Because I pay attention to the triggering of the article, I haven't paid attention to the use, and I haven't paid attention to the following content. In fact, the truth has been revealed here (deep review and reflection!). As you can see from the red box of the screenshot, the tag is UST, and the allocator is win32k! Xxxsbtrackinit. So it's clear that sbtrack is to be reused.

The article shows that it is necessary to call vulnerability function to change fnid after fnid is set to 0x8000. We know that the last message received by the user state of a window destruction is WM ﹣ ncdestory. In win32k, this message is sent to the window in the function of xxxfreewindow:

You can see that the message 0x82 (WM ﹣ ncdestory) is sent in line 106, so we need to find a way to return to the user state after line 106. But there is another problem at the same time, that is, pay attention to line 134. This line marks fnid with 0x4000. In the article, 0x8000 is directly changed into 0x82a1, and there is no 0x4000. So if we change fnid in WM ﹣ ncdestory message, we can change fnid immediately. But at this time, the window has not been marked with 0x8000 (it will be marked in line 136) , which is obviously inconsistent with the article. So it is a deliberate error to call ntusersetwindowfnid to change fnid in user32! (fnncdeploy).

After my dynamic test with pykd, it is found that the window handle will not exist after the 426 line call of the window, and the validatehwnd function of ntusersetwindowfnid function will return 0 to skip the fnid setting directly. That is to say, if we want to directly set 0x8000 to 0x82a1 in the article, we need to find a call back to user state between lines 134 and 426.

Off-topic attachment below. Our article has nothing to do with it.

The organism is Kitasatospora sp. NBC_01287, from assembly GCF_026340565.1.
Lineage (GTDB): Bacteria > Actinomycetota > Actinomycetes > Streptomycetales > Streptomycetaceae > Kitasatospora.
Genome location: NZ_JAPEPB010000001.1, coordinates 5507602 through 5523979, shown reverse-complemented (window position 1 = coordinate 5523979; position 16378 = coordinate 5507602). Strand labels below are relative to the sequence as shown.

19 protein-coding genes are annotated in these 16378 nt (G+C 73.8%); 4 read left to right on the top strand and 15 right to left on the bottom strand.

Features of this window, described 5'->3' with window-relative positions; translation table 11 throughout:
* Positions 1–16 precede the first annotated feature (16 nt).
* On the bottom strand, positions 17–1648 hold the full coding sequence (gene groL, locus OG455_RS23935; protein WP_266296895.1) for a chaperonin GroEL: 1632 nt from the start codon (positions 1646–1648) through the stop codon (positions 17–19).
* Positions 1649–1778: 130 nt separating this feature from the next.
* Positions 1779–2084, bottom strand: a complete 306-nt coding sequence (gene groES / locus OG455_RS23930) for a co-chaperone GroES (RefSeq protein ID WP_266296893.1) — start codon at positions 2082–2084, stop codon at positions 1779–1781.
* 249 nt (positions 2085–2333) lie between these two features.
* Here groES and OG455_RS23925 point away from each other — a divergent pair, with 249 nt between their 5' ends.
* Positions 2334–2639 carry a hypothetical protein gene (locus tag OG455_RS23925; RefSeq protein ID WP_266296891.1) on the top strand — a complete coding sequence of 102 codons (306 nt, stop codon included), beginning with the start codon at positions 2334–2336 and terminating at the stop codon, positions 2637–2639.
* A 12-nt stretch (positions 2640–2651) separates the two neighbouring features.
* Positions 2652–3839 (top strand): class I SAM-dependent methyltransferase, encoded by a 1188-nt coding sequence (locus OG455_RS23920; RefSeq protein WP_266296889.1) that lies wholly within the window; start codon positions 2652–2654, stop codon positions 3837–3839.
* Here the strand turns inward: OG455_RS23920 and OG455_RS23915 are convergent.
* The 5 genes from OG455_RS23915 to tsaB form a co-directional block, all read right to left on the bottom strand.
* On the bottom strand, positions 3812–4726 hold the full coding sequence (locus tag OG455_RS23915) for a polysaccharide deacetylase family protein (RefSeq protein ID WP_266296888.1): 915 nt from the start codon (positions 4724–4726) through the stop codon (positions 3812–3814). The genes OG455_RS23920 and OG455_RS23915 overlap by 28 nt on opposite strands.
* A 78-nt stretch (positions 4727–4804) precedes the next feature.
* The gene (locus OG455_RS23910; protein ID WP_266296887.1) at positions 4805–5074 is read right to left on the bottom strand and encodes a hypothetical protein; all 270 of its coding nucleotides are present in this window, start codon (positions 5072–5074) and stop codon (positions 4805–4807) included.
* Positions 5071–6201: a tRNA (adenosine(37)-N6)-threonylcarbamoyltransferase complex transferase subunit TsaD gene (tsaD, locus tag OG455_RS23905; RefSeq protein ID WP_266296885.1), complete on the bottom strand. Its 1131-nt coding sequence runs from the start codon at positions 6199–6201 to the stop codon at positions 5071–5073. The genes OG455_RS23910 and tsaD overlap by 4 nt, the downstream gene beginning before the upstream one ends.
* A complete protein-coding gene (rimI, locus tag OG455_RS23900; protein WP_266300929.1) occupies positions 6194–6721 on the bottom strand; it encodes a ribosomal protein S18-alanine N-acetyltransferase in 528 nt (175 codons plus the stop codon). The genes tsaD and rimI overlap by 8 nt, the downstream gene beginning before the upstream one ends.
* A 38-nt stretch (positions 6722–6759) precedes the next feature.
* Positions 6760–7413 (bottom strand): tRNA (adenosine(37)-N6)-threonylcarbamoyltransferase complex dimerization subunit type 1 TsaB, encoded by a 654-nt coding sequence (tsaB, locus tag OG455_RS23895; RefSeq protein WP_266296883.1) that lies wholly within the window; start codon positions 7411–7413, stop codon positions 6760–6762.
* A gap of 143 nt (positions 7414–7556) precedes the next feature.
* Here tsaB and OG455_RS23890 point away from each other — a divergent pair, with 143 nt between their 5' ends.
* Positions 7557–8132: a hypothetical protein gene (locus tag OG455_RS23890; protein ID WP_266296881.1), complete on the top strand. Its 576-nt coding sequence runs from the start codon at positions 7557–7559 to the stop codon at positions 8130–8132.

Here's a little digression. I first did the analysis in Win32k.sys of Windows 7, and the result search failed to find it successfully for a long time, until someone mentioned that the vulnerability could be used after win8.1 on twitter one day. After watching win32kfull.sys of windows 10, I suddenly realized that the lesson was profound!

Back to the main topic, we can see here:

The above screenshot is the IDA analysis result of win32kfull.sys under win10. We can see that after 256 lines are changed to 0x8000, there is a function call of xxxclientfreewindowclassextrabytes in 266 lines:

This function directly calls keusermodecallback! It returns to the user state unconditionally. So we just need to meet the conditions of entering the function of xxxclientfreewindowclassextrabytes. Check the code carefully, and find out that the judgment of 258 lines is mainly to determine whether the window has extended bytes (as indicated by the name of the xxxclientfreewindowclassextrabytes function). In some cases, call the xxxclientfreewindowclassextrabytes function to release. Because the extended bytes are allocated in the user space, the function returns to the user state to let the user state code interpret Let go (at least inform). So as long as we register the window class, the cbwndextra member is not 0. When the window is destroyed, it will return to the user state after 0x8000 is set. When the window returns to user state with 0x8000, we change fnid to 0x82a1. After returning to kernel state, xxxfreewindow will continue to execute later.